We see and feel coronavirus impacting our lives daily. For a few, it is a vacation. For some, it is a hardship. For most of us, it is inconvenient. The daily number of deaths reached a peak on April 7th with 7,385 worldwide. Yesterday (April 13th) the number of daily deaths was 5421 worldwide.
I reviewed several countries reviewing the number of new cases and the number of daily deaths to ascertain if we have passed the peak. The peak varies by country. Italy was in terrible shape a month ago. The number of new cases is on the decline, as is the number of daily deaths.
Each state in the United States is different based on many factors. Whether we like social distancing or not, it appears that it is decreasing the daily number of new cases and the resultant number of daily deaths.
Why is coronavirus getting all the attention? The number of deaths is insignificant compared to other factors causing death in our world. Part of it is media hype – scare and fear! Another part of it is the non-existence of symptoms for days before one is aware, he or she has contracted the disease. It is hard to prevent what you cannot see.
A third part is an initial inability to test accurately for the disease. If you can’t see it nor test for it, it is scary. There is a real fear of being around someone who might be a carrier (unless you are young and bullet-proof). For me, it is at the risk of infecting a person more susceptible to the disease and possibly cause death.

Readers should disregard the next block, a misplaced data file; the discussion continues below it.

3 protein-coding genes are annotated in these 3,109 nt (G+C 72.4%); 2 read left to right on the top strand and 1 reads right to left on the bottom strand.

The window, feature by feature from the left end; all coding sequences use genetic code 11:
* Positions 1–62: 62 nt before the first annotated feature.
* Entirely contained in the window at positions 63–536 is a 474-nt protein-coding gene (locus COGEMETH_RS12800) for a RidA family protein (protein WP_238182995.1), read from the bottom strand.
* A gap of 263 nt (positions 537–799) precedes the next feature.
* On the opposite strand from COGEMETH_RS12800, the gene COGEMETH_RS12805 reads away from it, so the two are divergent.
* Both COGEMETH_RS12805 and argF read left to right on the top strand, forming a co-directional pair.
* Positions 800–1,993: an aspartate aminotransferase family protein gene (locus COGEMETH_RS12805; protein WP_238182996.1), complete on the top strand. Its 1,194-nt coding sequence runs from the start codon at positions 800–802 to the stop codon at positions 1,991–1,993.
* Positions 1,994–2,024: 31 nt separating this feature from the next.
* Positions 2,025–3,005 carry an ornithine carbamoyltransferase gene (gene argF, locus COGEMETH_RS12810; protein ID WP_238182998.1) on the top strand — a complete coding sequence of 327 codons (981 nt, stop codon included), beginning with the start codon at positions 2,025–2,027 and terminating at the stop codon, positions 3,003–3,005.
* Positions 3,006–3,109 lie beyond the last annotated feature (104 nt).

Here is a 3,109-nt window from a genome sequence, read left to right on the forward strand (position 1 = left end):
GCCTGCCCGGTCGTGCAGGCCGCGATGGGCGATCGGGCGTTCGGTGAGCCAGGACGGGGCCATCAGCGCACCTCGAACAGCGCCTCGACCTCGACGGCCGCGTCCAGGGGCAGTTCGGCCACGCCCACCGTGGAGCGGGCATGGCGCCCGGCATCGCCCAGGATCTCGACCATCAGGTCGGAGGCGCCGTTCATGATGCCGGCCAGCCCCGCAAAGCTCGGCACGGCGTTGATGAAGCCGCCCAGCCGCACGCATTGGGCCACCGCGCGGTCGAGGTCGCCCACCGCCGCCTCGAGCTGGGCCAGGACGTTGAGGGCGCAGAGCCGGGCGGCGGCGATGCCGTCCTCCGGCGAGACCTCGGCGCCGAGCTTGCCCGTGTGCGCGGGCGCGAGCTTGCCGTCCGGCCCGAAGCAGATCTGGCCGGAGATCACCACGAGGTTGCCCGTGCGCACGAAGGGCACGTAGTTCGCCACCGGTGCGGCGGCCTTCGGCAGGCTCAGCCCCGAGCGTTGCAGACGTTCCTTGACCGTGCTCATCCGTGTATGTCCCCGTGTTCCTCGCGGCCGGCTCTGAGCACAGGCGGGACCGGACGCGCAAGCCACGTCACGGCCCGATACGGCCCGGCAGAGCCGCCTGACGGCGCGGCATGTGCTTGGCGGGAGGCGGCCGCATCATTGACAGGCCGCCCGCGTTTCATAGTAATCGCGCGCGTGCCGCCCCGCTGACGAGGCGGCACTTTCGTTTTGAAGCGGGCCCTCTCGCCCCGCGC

With no pre-existing conditions, the death rate worldwide is under 1%. This is still higher than the seasonal influenza death rate, but still low. However, with cardiovascular disease, the death rate is 13.2% in confirmed cases. With diabetes, 9.2% in confirmed cases. With chronic respiratory disease, cancer, or hypertension, the percentages fluctuate around 8% in confirmed cases.
If you are under 50 years of age the death rate is under 0.5% and approaches 0.2% for those under 40 years of age. However, those statistics change significantly with increased age. A person in the 50-59 years old group has a 1.3% chance of death. From 60 to 69 years of age, the death rate jumps to 3.6%. For those over 70 years of age, it increases to 8%. And, for those over 80 years of age, the death rate hovers at or above 15%.
Who is at risk? The elderly with pre-existing conditions. Should we have quarantined this group of people first? I don’t know. We make a lot of decisions based on incomplete information and hopes that it works. The implementation of social distancing had a major impact in Italy to reduce new cases of coronavirus.
However, in the big scheme of things, how bad is coronavirus compared to other diseases and factors of death in our world. Here is some data from Worldometers.info:
From January 1 to April 14, 2020
3,711,406 Communicable disease deaths this year
2,348,033 Deaths caused by cancer this year
2,173,102 Deaths of children under 5 this year
1,429,198 Deaths caused by smoking this year
715,050 Deaths caused by alcohol this year
480,608 Deaths caused by HIV/AIDS this year
385,929 Road traffic accident fatalities this year
306,579 Suicides this year
280,429 Deaths caused by malaria this year
139,051 Seasonal flu deaths this year
121,793 Coronavirus deaths this year
88,367 Deaths of mothers during birth this year
Are some of these deaths preventable? Yes. How long have we known that smoking can kill people? Decades! Yet, smoking has caused ten times the number of deaths compared to coronavirus. I believe that, given adequate time, testing and treatment for coronavirus can make this disease manageable.
Live Long & Enjoy Life! – Red O’Laughlin – https://RedOLaughlin.com